Three casts of captivating artists bring Puccini’s classic tragedy of bohemian friends and lovers to life in Franco Zeffirelli’s immortal staging. Tenors Matthew Polenzani, Roberto Alagna, and Joseph Calleja trade off as the exuberant Rodolfo, alongside sopranos Ailyn Pérez, Hei-Kyung Hong, and Maria Agresta as the fragile Mimì. Marco Armiliato and Emmanuel Villaume share conducting duties.
Production a gift of Mrs. Donald D. Harrington
Revival a gift of Rolex
Languages sung in La Bohème
Title languages displayed for La Bohème
Met Titles In
Timeline for the show, La Bohème
Estimated Run Time
3 hrs 5 mins
Acts I & II
World premiere: Teatro Regio, Turin, 1896. La Bohème, the passionate, timeless, and indelible story of love among young artists in Paris, can stake its claim as the world’s most popular opera. It has a marvelous ability to make a powerful first impression and to reveal unsuspected treasures after dozens of hearings. At first glance, La Bohème is the definitive depiction of the joys and sorrows of love and loss; on closer inspection, it reveals the deep emotional significance hidden in the trivial things—a bonnet, an old overcoat, a chance meeting with a neighbor—that make up our everyday lives.
Giacomo Puccini (1858–1924) was immensely popular in his own lifetime, and his mature works remain staples in the repertory of most of the world’s opera companies. His librettists for La Bohème, Giuseppe Giacosa (1847–1906) and Luigi Illica (1857–1919), also collaborated with him on his next two operas, Tosca and Madama Butterfly. Giacosa, a dramatist, was responsible for the stories and Illica, a poet, worked primarily on the words themselves.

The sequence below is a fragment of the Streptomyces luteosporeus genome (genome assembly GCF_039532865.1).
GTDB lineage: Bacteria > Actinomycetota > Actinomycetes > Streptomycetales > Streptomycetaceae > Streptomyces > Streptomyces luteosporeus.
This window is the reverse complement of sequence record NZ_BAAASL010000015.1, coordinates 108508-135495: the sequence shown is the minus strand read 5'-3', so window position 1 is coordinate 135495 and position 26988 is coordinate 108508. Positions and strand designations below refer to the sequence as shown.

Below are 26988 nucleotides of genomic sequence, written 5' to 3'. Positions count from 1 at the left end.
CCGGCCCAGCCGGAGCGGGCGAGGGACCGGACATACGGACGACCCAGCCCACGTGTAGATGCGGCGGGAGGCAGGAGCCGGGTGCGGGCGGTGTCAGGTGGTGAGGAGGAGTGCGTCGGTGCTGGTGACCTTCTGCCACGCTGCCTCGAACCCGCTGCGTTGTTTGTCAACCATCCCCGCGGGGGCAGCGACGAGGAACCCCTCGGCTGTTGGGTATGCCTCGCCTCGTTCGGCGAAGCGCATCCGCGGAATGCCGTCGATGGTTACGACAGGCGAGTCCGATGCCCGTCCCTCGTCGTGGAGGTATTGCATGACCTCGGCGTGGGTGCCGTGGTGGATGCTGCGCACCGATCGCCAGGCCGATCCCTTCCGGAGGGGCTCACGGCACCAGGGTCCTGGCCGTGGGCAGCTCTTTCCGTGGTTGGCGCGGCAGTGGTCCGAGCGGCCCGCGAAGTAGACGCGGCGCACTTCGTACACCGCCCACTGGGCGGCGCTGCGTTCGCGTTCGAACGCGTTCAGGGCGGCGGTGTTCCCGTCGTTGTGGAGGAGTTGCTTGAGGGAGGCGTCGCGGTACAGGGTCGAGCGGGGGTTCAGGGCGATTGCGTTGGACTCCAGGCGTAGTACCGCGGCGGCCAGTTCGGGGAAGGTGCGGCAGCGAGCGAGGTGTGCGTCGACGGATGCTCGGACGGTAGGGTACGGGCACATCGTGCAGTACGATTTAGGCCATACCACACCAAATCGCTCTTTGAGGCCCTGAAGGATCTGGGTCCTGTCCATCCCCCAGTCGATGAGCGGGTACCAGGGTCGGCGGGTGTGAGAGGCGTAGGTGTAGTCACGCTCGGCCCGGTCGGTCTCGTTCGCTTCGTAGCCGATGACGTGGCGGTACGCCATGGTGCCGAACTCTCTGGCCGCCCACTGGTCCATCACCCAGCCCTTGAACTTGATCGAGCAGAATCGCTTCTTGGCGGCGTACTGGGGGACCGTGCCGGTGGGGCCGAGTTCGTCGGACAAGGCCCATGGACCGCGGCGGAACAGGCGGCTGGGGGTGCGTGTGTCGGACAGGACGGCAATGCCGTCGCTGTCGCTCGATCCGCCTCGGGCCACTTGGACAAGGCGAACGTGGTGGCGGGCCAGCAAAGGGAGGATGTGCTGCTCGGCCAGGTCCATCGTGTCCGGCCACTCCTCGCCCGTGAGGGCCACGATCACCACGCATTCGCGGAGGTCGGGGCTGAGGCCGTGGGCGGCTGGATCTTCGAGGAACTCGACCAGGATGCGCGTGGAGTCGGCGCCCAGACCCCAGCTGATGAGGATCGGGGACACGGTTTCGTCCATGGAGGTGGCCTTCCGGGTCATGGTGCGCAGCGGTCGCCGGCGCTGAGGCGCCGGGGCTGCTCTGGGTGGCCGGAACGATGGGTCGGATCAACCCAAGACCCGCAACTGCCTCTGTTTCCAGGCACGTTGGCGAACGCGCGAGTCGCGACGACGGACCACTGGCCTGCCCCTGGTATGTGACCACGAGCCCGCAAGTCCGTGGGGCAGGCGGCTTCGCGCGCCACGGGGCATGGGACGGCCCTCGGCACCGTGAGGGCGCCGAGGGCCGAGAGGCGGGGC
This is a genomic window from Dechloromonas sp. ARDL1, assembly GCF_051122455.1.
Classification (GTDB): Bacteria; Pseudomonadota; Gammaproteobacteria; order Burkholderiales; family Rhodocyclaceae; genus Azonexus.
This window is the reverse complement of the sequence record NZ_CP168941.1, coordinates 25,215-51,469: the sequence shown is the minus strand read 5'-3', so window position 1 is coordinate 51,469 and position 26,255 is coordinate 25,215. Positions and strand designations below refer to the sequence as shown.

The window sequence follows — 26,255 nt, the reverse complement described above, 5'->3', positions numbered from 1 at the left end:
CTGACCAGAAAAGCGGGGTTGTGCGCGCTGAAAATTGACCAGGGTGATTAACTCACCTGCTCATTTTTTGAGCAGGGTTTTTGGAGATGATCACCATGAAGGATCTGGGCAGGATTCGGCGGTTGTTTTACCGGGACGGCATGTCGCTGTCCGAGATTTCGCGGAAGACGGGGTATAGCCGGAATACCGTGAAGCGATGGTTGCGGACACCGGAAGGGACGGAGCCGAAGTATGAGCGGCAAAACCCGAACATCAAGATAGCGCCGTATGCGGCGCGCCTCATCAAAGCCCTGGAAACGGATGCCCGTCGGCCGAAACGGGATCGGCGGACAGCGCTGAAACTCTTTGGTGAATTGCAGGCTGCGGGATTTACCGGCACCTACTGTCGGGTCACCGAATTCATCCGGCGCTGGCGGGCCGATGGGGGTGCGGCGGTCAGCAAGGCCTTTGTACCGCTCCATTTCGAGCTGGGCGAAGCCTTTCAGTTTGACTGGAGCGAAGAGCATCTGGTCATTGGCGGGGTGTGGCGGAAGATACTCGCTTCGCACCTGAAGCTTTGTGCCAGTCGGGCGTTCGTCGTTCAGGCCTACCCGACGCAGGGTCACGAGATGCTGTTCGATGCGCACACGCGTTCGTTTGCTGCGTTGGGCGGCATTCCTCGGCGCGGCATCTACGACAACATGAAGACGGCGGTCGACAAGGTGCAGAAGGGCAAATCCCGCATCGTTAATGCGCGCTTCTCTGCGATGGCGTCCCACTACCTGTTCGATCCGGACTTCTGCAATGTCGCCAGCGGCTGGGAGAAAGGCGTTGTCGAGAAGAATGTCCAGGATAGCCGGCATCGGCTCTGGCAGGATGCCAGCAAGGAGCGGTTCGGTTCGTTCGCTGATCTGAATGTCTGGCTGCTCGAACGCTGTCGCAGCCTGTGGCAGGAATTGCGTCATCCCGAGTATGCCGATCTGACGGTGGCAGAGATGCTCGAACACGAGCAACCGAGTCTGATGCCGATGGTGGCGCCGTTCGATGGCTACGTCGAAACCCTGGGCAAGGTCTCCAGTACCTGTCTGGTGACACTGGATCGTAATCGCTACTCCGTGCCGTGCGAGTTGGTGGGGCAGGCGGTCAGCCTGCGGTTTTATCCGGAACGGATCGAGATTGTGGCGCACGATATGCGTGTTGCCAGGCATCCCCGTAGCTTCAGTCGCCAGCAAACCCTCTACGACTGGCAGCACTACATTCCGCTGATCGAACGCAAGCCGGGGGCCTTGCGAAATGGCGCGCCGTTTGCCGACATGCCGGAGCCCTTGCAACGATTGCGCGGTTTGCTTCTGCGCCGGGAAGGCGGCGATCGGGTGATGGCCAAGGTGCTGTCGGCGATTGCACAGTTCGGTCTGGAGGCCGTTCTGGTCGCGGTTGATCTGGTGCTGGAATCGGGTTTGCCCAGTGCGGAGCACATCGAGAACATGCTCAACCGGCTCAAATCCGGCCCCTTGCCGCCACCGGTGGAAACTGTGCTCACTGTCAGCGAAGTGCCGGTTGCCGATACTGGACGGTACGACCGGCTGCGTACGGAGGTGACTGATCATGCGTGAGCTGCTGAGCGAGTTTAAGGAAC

Peter J. Hall
The libretto sets the action in Paris, circa 1830. This is not a random setting, but rather reflects the issues and concerns of a particular time when, following the upheavals of revolution and war, French artists had lost their traditional support base of aristocracy and church. The story centers on self-conscious youth at odds with mainstream society—a Bohemian ambience that is clearly recognizable in any modern urban center. La Bohème captures this ethos in its earliest days.
Lyrical and touchingly beautiful, the score of La Bohème exerts an immediate emotional pull. Many of its most memorable melodies are built incrementally, with small intervals between the notes that carry the listener with them on their lyrical path. This is a distinct contrast to the grand leaps and dives that earlier operas often depended on for emotional effect. La Bohème’s melodic structure perfectly captures the “small people” (as Puccini called them) of the drama and the details of everyday life.
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